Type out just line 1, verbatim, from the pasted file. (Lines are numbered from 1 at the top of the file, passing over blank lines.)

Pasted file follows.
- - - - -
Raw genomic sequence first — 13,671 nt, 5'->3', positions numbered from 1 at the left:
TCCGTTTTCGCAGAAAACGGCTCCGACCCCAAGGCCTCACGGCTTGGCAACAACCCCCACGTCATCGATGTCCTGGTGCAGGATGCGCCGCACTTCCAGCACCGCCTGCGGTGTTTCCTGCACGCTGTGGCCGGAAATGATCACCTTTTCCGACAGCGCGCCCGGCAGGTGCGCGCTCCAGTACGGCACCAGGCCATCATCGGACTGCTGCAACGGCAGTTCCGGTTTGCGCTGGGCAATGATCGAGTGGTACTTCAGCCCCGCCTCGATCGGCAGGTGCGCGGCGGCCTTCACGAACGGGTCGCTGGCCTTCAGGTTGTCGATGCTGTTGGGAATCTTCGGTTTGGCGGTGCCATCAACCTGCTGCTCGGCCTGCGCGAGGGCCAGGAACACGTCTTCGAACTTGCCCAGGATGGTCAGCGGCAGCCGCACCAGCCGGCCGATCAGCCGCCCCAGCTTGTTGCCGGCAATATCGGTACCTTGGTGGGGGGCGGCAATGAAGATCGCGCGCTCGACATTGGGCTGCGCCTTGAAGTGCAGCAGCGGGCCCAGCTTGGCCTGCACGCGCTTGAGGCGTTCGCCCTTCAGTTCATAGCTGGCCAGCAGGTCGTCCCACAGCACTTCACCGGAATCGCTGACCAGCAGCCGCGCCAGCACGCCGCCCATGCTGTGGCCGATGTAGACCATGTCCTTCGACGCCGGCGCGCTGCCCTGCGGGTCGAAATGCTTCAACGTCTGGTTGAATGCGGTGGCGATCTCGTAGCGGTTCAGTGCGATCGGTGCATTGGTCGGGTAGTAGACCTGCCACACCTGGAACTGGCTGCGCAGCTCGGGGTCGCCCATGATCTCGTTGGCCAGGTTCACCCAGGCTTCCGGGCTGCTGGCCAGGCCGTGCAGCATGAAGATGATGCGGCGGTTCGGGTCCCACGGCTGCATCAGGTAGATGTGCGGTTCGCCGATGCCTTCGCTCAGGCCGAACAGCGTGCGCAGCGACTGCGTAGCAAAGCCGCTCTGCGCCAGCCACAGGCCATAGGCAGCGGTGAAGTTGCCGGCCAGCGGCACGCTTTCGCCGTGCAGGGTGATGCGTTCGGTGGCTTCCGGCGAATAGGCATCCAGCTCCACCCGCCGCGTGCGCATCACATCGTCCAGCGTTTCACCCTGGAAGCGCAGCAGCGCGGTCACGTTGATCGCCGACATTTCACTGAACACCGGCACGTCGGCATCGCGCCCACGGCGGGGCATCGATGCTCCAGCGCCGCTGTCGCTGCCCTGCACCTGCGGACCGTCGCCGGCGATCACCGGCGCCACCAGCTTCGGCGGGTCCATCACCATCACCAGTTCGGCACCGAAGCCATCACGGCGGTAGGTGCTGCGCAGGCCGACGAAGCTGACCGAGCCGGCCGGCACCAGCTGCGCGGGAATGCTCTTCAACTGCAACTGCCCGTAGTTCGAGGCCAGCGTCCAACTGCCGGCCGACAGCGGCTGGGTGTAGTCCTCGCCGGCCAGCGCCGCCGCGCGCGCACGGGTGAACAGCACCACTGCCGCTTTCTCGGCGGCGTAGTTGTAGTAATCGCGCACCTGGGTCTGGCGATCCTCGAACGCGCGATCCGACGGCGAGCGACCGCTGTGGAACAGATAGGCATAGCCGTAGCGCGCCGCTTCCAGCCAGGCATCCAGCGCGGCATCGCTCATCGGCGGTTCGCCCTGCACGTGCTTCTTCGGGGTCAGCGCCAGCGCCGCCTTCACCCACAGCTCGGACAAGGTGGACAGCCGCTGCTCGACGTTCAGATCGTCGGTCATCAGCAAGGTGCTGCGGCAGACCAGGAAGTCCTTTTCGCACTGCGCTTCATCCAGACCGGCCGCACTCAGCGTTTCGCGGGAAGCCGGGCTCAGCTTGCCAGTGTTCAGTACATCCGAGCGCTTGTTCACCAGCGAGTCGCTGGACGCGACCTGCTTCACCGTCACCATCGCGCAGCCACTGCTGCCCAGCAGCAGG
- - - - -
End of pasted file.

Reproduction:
Raw genomic sequence first — 13,671 nt, 5'->3', positions numbered from 1 at the left: